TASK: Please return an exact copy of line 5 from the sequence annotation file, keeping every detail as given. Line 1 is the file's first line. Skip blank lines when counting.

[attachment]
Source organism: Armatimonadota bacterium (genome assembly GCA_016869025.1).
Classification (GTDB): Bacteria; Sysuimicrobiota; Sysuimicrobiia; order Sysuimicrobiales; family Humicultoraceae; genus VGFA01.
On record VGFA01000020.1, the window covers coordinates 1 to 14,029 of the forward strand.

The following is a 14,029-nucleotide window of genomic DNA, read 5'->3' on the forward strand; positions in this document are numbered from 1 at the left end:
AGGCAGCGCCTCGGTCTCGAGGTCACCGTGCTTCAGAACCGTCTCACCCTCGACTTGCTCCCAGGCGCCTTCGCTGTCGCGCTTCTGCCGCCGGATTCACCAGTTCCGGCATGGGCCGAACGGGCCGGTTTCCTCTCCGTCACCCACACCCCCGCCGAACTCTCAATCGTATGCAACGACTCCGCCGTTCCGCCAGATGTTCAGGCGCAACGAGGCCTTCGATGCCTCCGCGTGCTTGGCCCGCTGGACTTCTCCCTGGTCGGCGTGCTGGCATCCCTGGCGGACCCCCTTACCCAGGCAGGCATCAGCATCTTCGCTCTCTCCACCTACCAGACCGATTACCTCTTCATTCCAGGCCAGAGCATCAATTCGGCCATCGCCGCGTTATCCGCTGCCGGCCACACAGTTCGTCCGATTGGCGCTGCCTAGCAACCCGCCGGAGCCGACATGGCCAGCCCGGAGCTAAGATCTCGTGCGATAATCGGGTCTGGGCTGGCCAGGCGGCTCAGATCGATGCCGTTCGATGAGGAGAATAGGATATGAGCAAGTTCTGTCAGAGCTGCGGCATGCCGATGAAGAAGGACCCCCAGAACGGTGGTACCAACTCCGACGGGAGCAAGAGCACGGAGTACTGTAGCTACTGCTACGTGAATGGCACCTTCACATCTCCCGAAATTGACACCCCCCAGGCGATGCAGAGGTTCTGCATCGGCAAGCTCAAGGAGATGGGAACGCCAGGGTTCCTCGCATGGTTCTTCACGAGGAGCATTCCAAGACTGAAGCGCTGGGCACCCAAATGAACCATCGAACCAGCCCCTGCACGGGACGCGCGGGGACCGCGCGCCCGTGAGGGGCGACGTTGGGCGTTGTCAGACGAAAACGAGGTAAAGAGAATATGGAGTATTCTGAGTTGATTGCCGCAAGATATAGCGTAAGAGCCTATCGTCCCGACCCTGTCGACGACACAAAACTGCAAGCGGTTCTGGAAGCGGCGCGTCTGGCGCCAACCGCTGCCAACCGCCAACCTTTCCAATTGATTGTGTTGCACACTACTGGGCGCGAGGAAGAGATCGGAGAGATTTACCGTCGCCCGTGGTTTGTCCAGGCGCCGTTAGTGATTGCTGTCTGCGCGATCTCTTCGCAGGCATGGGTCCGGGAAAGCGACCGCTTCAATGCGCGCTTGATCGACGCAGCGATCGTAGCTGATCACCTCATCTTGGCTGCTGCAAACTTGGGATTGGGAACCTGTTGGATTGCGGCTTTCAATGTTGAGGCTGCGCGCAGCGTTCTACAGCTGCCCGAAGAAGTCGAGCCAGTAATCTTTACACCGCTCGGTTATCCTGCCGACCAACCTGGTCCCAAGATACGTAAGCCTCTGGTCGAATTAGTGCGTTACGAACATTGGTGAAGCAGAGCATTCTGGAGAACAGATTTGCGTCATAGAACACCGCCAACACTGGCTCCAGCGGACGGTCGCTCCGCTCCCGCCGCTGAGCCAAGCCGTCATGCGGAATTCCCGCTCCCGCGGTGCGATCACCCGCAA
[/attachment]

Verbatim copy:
AGGCAGCGCCTCGGTCTCGAGGTCACCGTGCTTCAGAACCGTCTCACCCTCGACTTGCTCCCAGGCGCCTTCGCTGTCGCGCTTCTGCCGCCGGATTCACCAGTTCCGGCATGGGCCGAACGGGCCGGTTTCCTCTCCGTCACCCACACCCCCGCCGAACTCTCAATCGTATGCAACGACTCCGCCGTTCCGCCAGATGTTCAGGCGCAACGAGGCCTTCGATGCCTCCGCGTGCTTGGCCCGCTGGACTTCTCCCTGGTCGGCGTGCTGGCATCCCTGGCGGACCCCCTTACCCAGGCAGGCATCAGCATCTTCGCTCTCTCCACCTACCAGACCGATTACCTCTTCATTCCAGGCCAGAGCATCAATTCGGCCATCGCCGCGTTATCCGCTGCCGGCCACACAGTTCGTCCGATTGGCGCTGCCTAGCAACCCGCCGGAGCCGACATGGCCAGCCCGGAGCTAAGATCTCGTGCGATAATCGGGTCTGGGCTGGCCAGGCGGCTCAGATCGATGCCGTTCGATGAGGAGAATAGGATATGAGCAAGTTCTGTCAGAGCTGCGGCATGCCGATGAAGAAGGACCCCCAGAACGGTGGTACCAACTCCGACGGGAGCAAGAGCACGGAGTACTGTAGCTACTGCTACGTGAATGGCACCTTCACATCTCCCGAAATTGACACCCCCCAGGCGATGCAGAGGTTCTGCATCGGCAAGCTCAAGGAGATGGGAACGCCAGGGTTCCTCGCATGGTTCTTCACGAGGAGCATTCCAAGACTGAAGCGCTGGGCACCCAAATGAACCATCGAACCAGCCCCTGCACGGGACGCGCGGGGACCGCGCGCCCGTGAGGGGCGACGTTGGGCGTTGTCAGACGAAAACGAGGTAAAGAGAATATGGAGTATTCTGAGTTGATTGCCGCAAGATATAGCGTAAGAGCCTATCGTCCCGACCCTGTCGACGACACAAAACTGCAAGCGGTTCTGGAAGCGGCGCGTCTGGCGCCAACCGCTGCCAACCGCCAACCTTTCCAATTGATTGTGTTGCACACTACTGGGCGCGAGGAAGAGATCGGAGAGATTTACCGTCGCCCGTGGTTTGTCCAGGCGCCGTTAGTGATTGCTGTCTGCGCGATCTCTTCGCAGGCATGGGTCCGGGAAAGCGACCGCTTCAATGCGCGCTTGATCGACGCAGCGATCGTAGCTGATCACCTCATCTTGGCTGCTGCAAACTTGGGATTGGGAACCTGTTGGATTGCGGCTTTCAATGTTGAGGCTGCGCGCAGCGTTCTACAGCTGCCCGAAGAAGTCGAGCCAGTAATCTTTACACCGCTCGGTTATCCTGCCGACCAACCTGGTCCCAAGATACGTAAGCCTCTGGTCGAATTAGTGCGTTACGAACATTGGTGAAGCAGAGCATTCTGGAGAACAGATTTGCGTCATAGAACACCGCCAACACTGGCTCCAGCGGACGGTCGCTCCGCTCCCGCCGCTGAGCCAAGCCGTCATGCGGAATTCCCGCTCCCGCGGTGCGATCACCCGCAA